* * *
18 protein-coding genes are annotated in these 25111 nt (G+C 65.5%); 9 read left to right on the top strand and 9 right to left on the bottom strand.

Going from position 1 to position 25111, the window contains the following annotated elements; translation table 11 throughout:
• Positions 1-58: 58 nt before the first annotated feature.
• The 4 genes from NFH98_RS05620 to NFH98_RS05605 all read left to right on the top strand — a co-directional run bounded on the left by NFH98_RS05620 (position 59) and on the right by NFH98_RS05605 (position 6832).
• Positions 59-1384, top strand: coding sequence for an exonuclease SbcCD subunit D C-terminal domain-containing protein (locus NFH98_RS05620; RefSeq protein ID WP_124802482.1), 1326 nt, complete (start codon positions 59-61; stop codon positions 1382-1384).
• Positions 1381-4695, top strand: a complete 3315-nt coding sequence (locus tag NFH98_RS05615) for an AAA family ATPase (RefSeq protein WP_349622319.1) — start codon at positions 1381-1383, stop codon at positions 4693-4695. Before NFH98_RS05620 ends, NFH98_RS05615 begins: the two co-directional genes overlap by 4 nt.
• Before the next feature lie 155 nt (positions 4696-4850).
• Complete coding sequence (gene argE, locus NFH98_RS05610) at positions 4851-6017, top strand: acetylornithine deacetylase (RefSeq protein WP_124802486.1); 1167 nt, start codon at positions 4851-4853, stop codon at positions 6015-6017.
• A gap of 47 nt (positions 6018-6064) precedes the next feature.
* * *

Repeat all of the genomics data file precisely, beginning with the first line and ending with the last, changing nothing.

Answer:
18 protein-coding genes are annotated in these 25111 nt (G+C 65.5%); 9 read left to right on the top strand and 9 right to left on the bottom strand.

Going from position 1 to position 25111, the window contains the following annotated elements; translation table 11 throughout:
• Positions 1-58: 58 nt before the first annotated feature.
• The 4 genes from NFH98_RS05620 to NFH98_RS05605 all read left to right on the top strand — a co-directional run bounded on the left by NFH98_RS05620 (position 59) and on the right by NFH98_RS05605 (position 6832).
• Positions 59-1384, top strand: coding sequence for an exonuclease SbcCD subunit D C-terminal domain-containing protein (locus NFH98_RS05620; RefSeq protein ID WP_124802482.1), 1326 nt, complete (start codon positions 59-61; stop codon positions 1382-1384).
• Positions 1381-4695, top strand: a complete 3315-nt coding sequence (locus tag NFH98_RS05615) for an AAA family ATPase (RefSeq protein WP_349622319.1) — start codon at positions 1381-1383, stop codon at positions 4693-4695. Before NFH98_RS05620 ends, NFH98_RS05615 begins: the two co-directional genes overlap by 4 nt.
• Before the next feature lie 155 nt (positions 4696-4850).
• Complete coding sequence (gene argE, locus NFH98_RS05610) at positions 4851-6017, top strand: acetylornithine deacetylase (RefSeq protein WP_124802486.1); 1167 nt, start codon at positions 4851-4853, stop codon at positions 6015-6017.
• A gap of 47 nt (positions 6018-6064) precedes the next feature.